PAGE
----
MarsEarth

Old world wisdom, new world insight – poems, poetry, philosophy, dreams, commentary, ideas


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HOPE is not a four-letter word

by Lawrence J. J. Leonard

“Allegory of hope” Francesco Guardi  1747

In speaking English or learning to speak it, there are some idiomatic phrases which take on certain meanings.

Expressions and exclamations are usually formed when certain words become more commonly used by active groups or pockets of society.

This makes the language more useful and in some cases more colorful and expressive.

More people are then very willing to use a new expression in regular conversation because it is helpful in conveying the meaning of something important.

The subject of much contemplation this summer I am concentrating on is hope
Hope is defined as “the feeling that what is wanted – can be had.
Also, it can mean that what is wanted will turn out for the best.”

What is it about hope that causes us to feel optimistic?

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Opera – the OG Mash-up*

by Lawrence J. J. Leonard

The Magic Flute

What is the attraction to opera?

It is symphony and brass band, plus more.

It is ballet and passionate couples, but still more. 

It is theater with murder and lust and gentle creatures, and yet much, much more.

I saw my first opera at the age of 10, it was a travelling company performing a snippet of the Wolfgang Amadeus Mozart opera “The Magic Flute.” It was loud and boisterous.

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Pun Control – Nine – AI and OEU and sometimes Y

by Lawrence J. J. Leonard

Technologies are advancing so quickly that we have to plan our lives around times without electronic devices, just to feel human.

It all started with Quantum Mechanics. Robert Hooke a natural philosopher, architect and polymath from England,
proposed in the 1600s that force and gravity had attractive properties in space.

From these humble beginnings we know that light travels faster than sound.
This is why some Humans appear bright BEFORE we hear them speak.

~~~

Human: What happened when Chuck Norris and Time had a race?

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La LLorona – the weeping woman (revisited)

by Lawrence J. J. Leonard

la llorona, marsearth,

Natalia Lafourcade

There is a legendary tale in Mexico (and the American southwest) about a beautiful woman who weeps in anguish and sheds many tears.
She is a woman whose children died.

It is said that her ghost haunts the rivers and streams and waterways because her children drowned.
And she drowned them herself – in anger against her husband’s unfaithfulness.

Among the stories told and re-told in families with Hispanic traditions,
the tale of “La LLorona” (lah yore-RONE-nah) is probably the scariest.

I have heard versions in English and in Spanish,
and with a very few embellishment, the haunting cries of this distraught woman give chills to this day.

(Thanks to my Tío Andrés, our Spanish folktale story teller.)

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Memories returning

by Lawrence J. J. Leonard

Memories

You said you had a question about the way we live
explaining that there was a girl you knew long, long ago
who used to walk with you to school.

She always talked about her house.

She revealed that her bedroom had no windows.

 Then one day you went to visit her there
and saw for yourself.

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Dreams, between the dark and the light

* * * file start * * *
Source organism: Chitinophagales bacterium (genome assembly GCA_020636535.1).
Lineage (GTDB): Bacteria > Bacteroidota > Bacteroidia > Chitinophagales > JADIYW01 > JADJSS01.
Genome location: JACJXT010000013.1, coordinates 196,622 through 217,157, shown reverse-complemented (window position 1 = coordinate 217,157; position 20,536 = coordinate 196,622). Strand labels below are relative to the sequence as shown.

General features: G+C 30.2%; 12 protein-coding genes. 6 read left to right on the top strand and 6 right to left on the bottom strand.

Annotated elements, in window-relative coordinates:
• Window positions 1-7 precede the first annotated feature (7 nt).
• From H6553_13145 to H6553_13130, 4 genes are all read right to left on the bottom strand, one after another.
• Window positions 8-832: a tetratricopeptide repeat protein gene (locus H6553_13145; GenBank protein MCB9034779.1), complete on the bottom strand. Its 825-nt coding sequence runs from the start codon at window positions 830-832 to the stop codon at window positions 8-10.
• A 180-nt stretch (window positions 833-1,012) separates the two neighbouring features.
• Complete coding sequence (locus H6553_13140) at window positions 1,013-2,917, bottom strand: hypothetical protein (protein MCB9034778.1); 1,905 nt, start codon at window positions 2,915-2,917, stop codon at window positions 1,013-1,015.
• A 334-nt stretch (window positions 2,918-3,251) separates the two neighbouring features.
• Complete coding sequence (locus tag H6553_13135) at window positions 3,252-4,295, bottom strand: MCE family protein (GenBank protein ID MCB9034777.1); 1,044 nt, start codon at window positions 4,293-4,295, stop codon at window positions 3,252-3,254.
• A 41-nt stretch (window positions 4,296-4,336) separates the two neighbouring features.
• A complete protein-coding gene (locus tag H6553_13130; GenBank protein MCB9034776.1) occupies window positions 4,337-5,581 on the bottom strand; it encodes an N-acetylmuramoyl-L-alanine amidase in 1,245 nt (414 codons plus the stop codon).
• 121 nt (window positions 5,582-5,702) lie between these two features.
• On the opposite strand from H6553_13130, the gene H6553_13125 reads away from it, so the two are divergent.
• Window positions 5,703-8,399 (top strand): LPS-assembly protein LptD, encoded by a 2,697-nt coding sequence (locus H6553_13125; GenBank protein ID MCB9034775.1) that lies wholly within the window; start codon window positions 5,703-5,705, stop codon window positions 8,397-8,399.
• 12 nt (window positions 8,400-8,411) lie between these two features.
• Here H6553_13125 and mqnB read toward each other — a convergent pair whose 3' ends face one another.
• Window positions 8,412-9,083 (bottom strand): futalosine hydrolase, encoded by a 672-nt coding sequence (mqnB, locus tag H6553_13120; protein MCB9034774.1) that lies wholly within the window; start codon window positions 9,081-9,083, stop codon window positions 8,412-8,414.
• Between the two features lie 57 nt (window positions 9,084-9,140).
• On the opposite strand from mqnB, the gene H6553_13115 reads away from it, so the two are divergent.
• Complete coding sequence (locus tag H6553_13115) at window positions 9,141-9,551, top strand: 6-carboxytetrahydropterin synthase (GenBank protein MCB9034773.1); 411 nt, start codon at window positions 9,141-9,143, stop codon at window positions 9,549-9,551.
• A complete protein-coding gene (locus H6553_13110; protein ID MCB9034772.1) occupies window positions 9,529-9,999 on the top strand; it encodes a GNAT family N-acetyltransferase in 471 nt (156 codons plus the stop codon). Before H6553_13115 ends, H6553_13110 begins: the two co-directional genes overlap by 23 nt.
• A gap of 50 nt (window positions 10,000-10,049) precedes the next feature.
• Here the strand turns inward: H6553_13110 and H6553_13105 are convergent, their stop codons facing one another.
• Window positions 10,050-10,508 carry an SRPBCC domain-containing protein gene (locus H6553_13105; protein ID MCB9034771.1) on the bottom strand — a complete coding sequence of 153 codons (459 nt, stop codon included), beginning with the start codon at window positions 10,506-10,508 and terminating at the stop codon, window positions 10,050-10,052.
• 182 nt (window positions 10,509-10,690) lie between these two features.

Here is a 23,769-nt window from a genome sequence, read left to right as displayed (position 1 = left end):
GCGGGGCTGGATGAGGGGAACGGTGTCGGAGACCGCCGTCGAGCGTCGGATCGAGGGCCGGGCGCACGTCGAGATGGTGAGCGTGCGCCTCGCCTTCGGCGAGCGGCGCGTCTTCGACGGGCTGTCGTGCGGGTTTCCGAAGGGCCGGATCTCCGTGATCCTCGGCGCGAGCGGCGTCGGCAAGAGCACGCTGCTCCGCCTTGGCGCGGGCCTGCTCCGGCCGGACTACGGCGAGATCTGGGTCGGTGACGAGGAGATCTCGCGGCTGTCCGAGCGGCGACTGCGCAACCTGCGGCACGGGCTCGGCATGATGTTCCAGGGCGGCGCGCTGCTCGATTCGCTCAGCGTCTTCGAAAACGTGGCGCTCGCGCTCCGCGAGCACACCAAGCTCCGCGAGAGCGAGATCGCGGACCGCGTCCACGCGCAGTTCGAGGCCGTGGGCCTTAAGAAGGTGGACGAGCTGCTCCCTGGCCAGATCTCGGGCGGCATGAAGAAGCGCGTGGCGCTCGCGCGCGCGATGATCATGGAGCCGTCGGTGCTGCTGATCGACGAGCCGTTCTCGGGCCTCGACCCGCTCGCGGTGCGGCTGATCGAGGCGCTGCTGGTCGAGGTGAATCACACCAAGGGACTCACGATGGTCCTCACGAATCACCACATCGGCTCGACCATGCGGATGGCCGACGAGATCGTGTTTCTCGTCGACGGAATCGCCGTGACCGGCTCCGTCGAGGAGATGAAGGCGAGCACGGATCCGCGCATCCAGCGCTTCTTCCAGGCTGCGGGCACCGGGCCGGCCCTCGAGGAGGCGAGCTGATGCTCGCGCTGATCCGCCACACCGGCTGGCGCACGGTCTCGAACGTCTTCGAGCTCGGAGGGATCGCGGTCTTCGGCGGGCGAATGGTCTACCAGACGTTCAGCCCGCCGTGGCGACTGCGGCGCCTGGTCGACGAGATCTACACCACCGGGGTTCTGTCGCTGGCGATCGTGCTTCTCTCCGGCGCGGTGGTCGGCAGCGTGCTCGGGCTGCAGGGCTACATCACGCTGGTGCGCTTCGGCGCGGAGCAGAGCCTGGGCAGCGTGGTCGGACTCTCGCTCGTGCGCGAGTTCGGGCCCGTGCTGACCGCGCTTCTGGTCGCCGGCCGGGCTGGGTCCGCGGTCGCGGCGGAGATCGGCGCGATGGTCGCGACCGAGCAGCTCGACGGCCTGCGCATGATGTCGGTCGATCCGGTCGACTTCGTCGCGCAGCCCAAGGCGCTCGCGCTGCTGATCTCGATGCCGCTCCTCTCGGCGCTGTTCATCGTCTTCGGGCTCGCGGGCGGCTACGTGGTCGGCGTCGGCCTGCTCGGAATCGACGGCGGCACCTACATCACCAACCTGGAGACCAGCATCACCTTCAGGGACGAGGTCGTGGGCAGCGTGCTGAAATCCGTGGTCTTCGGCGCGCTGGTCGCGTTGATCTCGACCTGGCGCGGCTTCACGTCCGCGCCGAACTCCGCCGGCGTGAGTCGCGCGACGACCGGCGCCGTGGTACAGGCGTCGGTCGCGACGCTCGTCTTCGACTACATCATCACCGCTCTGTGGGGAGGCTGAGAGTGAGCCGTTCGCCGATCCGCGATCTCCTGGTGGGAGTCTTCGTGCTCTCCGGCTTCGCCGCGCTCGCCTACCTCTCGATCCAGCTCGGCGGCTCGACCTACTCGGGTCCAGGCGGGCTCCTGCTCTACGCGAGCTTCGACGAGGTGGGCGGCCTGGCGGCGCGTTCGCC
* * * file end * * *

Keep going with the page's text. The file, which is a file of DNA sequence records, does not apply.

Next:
by Lawrence J. J. Leonard

Beyond the concentration of handicraft
above the slumber of well-fed babes
turn the head ever so slightly and
pass through the realm awaiting.

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The Saddest Songs of Rock and Roll – # 2

by Lawrence J. J. Leonard

How many times have we felt as if the world was against us? Like we were somehow earmarked for bad things to keep on happening? As if it was not enough to get bad news, but also to have something embarrassing compound and insult? Maybe at least once in life, or maybe once but for a long period of time? When this kind of “overkill” descended upon us, it was uncalled for. Not necessary. No real reason. Like being victim of collision on the open sea. As a lightning strike. We ask G_d, “Why is this happening to me?” and at other times, “Me, again?!” In some circumstances it may feel as if life itself is falling in all around us.

For Irish singer-songwriter, Gilbert O’Sullivan, born Raymond Edward, on December 1, 1946 (and still composing), expressing pain and suffering, separation and anxiety in music made for a successful career. His epic hits in the early 1970s were gateway works which single-handedly expressed the anguish of losing a loved one. They are now iconic in the world of popular music. Gilbert was born in Cork Road, Waterford, Ireland. While still in grade school his family moved to London, and later, Swindon.  As a teenager he played drums in a band named Rick’s Blues. Band members included guitarist  Malcolm Mabbett, bassist Keith Ray and Rick Davies, who later founded the progressive rock band Supertramp. Gilbert’s musical talent as a solo artist was heralded greatly in America.

His personal life did not play out in his songs, surprisingly. Gilbert was exposed to gut-wrenching suffering of death, disease and disappointment which allowed him to craft songs that we relate to. Recently, he told a reporter that, “a good lyricist has to have an understanding of [sad] situations, and this allows me to go into an area and write about it in a genuine way.” He went on to say that he did not know his father well growing up. And he found out that is father did not treat his mother well.  What is the sound of the Human psyche when it reveals the ruin of another person?

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